I have wondered if Rusty was gay, only because of my curiosity. He is a great humanitarian, has had multi- millions donated to his post 9/11 organization and has helped many people very much. He was a wonderful ballplayer and I was so glad the Mets got him. He played hard all the time. A man who minded his own business, played the game as a true professional, was and is a role model. He never disgraced the game that gave him a good living and that is the only way I will remember him. How he has acted as a person should be the only way he should be judged. I give him my highest praise, as a ballplayer, "He was a professional."

frkaz911
February 15, 2010
I copied Rusty's swing as a kid, with not quite as much success as he had with it. I remember when he first came to the Mets, he wasn't thrilled about the trade, but he noted that in time he would be "100% Met". He was. I don't know, however, of any other player that was let go and brought back to the Mets as many times as he was. He always came through, though, even in his later days as a pinch hitter. A pure, classy professional.

Joel Hueston
May 20, 2010
I live in Canada and back in the late 60's and early 70's Rusty was the darling of baseball fans across the country, including me. He will always be my favourite ballplayer.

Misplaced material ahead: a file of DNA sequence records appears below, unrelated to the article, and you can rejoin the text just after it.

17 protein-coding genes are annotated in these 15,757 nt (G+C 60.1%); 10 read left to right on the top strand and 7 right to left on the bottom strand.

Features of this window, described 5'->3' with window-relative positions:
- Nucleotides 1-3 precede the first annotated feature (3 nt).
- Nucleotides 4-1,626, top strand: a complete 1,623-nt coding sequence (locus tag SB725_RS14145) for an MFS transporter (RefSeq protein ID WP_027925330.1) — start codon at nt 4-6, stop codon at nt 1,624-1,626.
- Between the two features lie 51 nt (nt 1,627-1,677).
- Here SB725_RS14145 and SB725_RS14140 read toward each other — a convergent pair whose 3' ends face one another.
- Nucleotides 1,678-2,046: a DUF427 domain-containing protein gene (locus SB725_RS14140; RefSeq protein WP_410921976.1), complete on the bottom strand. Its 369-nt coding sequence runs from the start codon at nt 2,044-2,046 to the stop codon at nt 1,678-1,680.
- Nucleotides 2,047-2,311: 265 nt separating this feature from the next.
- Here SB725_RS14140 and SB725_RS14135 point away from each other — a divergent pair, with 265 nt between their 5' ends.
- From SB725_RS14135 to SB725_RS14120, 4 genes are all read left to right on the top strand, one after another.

He had some great years in Montreal and went on to consistently deliver solid offensive numbers for every team he played for. I was horrified when he was traded to the Mets prior to the 1972 season but I got over it.

What I remember about Rusty was his keen batting eye and clutch hitting. For a .279 career hitter the guy sure could drive in runs. He was also a very good outfielder, something a lot of people forget. He had a great arm and was a gifted right fielder up until the mid-70's when he started DHing. Reggie Jackson is great but Rusty should have won MVP in the 1973 World Series.

I know there is a pretty convincing argument for Rusty to be in the Hall of Fame but there's no point beating that to death. I am grateful for having seen him in his prime and I will always appreciate the great memories he gave to me.

Witz
November 25, 2010
I see lots of HoF comments on Rusty's page...just thought I'd point out it was reported recently that he is on the Veteran's Committee ballot this year. I don't see him getting in, though I loved him as a player (both stints), I think his numbers fall just short. I remember when the Mets got Hernandez and Rusty said "I couldn't understand why Kingman was playing first over me, but now I can accept being a back up." Anyway, it's a shame he didn't get those Kingman ABs (2 plus years may have equaled 250 more hits and, if they didn't reduce the rosters to "24 or 25" in '86, he then may have reached 3,000 (and had a WS ring). I bet he gets into the HoF under that scenario.

April
February 18, 2011